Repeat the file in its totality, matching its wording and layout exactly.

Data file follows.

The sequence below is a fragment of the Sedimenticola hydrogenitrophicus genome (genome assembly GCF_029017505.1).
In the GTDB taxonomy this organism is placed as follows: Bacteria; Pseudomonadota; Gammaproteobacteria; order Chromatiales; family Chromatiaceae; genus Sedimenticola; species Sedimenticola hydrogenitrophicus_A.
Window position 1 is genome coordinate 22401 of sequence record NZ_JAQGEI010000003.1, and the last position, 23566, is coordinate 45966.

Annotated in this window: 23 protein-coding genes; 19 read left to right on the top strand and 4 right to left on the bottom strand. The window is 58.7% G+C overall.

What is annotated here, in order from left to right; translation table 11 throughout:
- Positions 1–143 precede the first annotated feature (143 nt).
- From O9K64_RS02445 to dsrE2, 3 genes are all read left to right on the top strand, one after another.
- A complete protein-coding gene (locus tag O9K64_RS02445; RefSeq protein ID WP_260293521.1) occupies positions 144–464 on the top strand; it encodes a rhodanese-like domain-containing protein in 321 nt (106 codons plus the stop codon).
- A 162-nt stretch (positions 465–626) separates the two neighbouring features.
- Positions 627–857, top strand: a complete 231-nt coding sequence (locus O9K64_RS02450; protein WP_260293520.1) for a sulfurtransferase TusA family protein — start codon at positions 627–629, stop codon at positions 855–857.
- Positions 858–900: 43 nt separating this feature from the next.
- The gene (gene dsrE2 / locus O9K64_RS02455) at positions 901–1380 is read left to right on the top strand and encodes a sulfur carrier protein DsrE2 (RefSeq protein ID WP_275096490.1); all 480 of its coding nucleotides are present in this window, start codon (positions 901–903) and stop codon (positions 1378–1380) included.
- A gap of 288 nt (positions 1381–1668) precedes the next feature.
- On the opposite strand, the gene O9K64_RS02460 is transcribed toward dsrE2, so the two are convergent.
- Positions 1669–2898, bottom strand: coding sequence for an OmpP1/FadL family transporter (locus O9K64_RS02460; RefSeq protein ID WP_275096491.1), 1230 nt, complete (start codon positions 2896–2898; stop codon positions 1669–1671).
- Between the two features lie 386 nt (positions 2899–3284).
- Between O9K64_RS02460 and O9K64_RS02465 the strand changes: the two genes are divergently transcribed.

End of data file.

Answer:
The sequence below is a fragment of the Sedimenticola hydrogenitrophicus genome (genome assembly GCF_029017505.1).
In the GTDB taxonomy this organism is placed as follows: Bacteria; Pseudomonadota; Gammaproteobacteria; order Chromatiales; family Chromatiaceae; genus Sedimenticola; species Sedimenticola hydrogenitrophicus_A.
Window position 1 is genome coordinate 22401 of sequence record NZ_JAQGEI010000003.1, and the last position, 23566, is coordinate 45966.

Annotated in this window: 23 protein-coding genes; 19 read left to right on the top strand and 4 right to left on the bottom strand. The window is 58.7% G+C overall.

What is annotated here, in order from left to right; translation table 11 throughout:
- Positions 1–143 precede the first annotated feature (143 nt).
- From O9K64_RS02445 to dsrE2, 3 genes are all read left to right on the top strand, one after another.
- A complete protein-coding gene (locus tag O9K64_RS02445; RefSeq protein ID WP_260293521.1) occupies positions 144–464 on the top strand; it encodes a rhodanese-like domain-containing protein in 321 nt (106 codons plus the stop codon).
- A 162-nt stretch (positions 465–626) separates the two neighbouring features.
- Positions 627–857, top strand: a complete 231-nt coding sequence (locus O9K64_RS02450; protein WP_260293520.1) for a sulfurtransferase TusA family protein — start codon at positions 627–629, stop codon at positions 855–857.
- Positions 858–900: 43 nt separating this feature from the next.
- The gene (gene dsrE2 / locus O9K64_RS02455) at positions 901–1380 is read left to right on the top strand and encodes a sulfur carrier protein DsrE2 (RefSeq protein ID WP_275096490.1); all 480 of its coding nucleotides are present in this window, start codon (positions 901–903) and stop codon (positions 1378–1380) included.
- A gap of 288 nt (positions 1381–1668) precedes the next feature.
- On the opposite strand, the gene O9K64_RS02460 is transcribed toward dsrE2, so the two are convergent.
- Positions 1669–2898, bottom strand: coding sequence for an OmpP1/FadL family transporter (locus O9K64_RS02460; RefSeq protein ID WP_275096491.1), 1230 nt, complete (start codon positions 2896–2898; stop codon positions 1669–1671).
- Between the two features lie 386 nt (positions 2899–3284).
- Between O9K64_RS02460 and O9K64_RS02465 the strand changes: the two genes are divergently transcribed.